The cold-blooded killing of 50 Muslim worshippers and the wounding of dozens at two terrorist attacks against two mosques in New Zealand last Friday have been addressed by Egyptian writers in Sunday’s newspaper issues. Meanwhile, others opined about the results of the Press Syndicate’s mid-term election.
Four Egyptians were killed, and 11 others were injured in the attack that rocked Christchurch city, New Zealand, according to the Egyptian ambassador to New Zealand, Tariq Al-Wasimi.
In Al-Masry Al-Youm, Dina Abd El Karim wrote that terrorism and killing based on people’s identity is a distortion of humanity and showed the failure of religious discourse in less-developed societies.
Meanwhile, in the same newspaper, Amina Khairy argued that the cure for New Zealand’s attack would not be through verbal wars, conflicts on the internet or ideological taunts. Khairy considered that even mentioning the term ‘Islamophobia’ opens doors toward more controversies everywhere.
Galal Dowidar of Al-Akhbar daily newspaper suggested that New Zealand attacks proved that terrorism and extremism have nothing to do with developed or underdeveloped countries. Dowidar criticised the fact that countries which witnessed such terrorists attacks have always been accusing Muslim countries of being uncivilised.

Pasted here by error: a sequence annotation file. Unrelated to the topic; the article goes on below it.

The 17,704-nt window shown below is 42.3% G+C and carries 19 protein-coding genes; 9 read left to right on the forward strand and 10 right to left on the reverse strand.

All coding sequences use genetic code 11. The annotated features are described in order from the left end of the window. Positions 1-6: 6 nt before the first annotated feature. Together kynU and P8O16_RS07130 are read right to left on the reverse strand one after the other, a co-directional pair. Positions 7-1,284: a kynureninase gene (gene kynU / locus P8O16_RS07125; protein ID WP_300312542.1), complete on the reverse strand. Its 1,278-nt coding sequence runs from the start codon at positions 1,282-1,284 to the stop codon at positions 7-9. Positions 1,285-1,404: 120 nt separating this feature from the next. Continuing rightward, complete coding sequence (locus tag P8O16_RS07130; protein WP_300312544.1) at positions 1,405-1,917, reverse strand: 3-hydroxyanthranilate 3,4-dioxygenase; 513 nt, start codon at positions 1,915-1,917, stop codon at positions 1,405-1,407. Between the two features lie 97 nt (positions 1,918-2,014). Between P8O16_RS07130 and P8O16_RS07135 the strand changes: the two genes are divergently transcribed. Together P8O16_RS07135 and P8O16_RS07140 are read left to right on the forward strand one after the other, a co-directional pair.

Also, in Al-Akhbar, Galal Aref noted that New Zealand attacks revealed the size of hate overwhelming the world. That hate is driving armies of bigots toward the hell of terrorism, threatening our humanity, Aref wrote.
Aref claimed that the world is now facing a new wave of abhorrent racism and new layers of fascism and Nazism which is sweeping the world and in some countries it is taking control.
Emad El-Din Hussein, editor-in-chief of Al-Shorouk newspaper, wrote that the turnout of the Press Syndicate election exceeded 50% with about 5,000 votes, despite expectations of a low turnout.
Hussein concluded that the high turnout came because non-state newspapers represented for the first time 54% of voters. However, Hussein argued that major institutions such as Akhbar Al-Youm are still capable of mobilising the votes.
Concurrently, Karam Gabr of Al-Akhbar is of the opinion that the only surprise in the election was the high and unprecedented turnout of the syndicate’s general assembly.
Gabr maintained that the winning of Diaa Rashwan of the Syndicate’s presidency came as no surprise, as the current head of Egypt’s State Information Service presented a strong programme based on three significant factors: increasing journalists’ monthly allowance by 25%, political discourse of reuniting journalists, and a future vision to develop the profession.